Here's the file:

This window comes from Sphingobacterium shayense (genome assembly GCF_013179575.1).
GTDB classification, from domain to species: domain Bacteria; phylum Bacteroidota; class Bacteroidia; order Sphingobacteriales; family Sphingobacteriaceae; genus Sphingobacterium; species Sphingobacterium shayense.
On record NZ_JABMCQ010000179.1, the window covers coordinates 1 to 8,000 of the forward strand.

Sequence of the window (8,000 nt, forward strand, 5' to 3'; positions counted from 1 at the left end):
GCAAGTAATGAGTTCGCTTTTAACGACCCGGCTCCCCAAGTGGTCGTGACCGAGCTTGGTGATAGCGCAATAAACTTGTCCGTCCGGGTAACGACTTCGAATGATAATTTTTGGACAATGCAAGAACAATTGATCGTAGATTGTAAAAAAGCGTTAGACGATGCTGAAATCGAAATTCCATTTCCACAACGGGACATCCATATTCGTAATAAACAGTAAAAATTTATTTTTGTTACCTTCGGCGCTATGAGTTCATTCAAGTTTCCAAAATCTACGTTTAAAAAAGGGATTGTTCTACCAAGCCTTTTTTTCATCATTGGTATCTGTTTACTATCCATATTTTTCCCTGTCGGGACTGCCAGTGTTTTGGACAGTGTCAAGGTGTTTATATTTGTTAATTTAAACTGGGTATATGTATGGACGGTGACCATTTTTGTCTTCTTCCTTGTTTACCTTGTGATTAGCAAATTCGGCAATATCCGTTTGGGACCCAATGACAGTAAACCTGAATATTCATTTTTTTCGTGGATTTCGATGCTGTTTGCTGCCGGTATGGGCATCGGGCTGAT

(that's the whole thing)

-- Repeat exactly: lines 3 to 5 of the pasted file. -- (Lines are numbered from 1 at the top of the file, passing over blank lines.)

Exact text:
On record NZ_JABMCQ010000179.1, the window covers coordinates 1 to 8,000 of the forward strand.

Sequence of the window (8,000 nt, forward strand, 5' to 3'; positions counted from 1 at the left end):
GCAAGTAATGAGTTCGCTTTTAACGACCCGGCTCCCCAAGTGGTCGTGACCGAGCTTGGTGATAGCGCAATAAACTTGTCCGTCCGGGTAACGACTTCGAATGATAATTTTTGGACAATGCAAGAACAATTGATCGTAGATTGTAAAAAAGCGTTAGACGATGCTGAAATCGAAATTCCATTTCCACAACGGGACATCCATATTCGTAATAAACAGTAAAAATTTATTTTTGTTACCTTCGGCGCTATGAGTTCATTCAAGTTTCCAAAATCTACGTTTAAAAAAGGGATTGTTCTACCAAGCCTTTTTTTCATCATTGGTATCTGTTTACTATCCATATTTTTCCCTGTCGGGACTGCCAGTGTTTTGGACAGTGTCAAGGTGTTTATATTTGTTAATTTAAACTGGGTATATGTATGGACGGTGACCATTTTTGTCTTCTTCCTTGTTTACCTTGTGATTAGCAAATTCGGCAATATCCGTTTGGGACCCAATGACAGTAAACCTGAATATTCATTTTTTTCGTGGATTTCGATGCTGTTTGCTGCCGGTATGGGCATCGGGCTGAT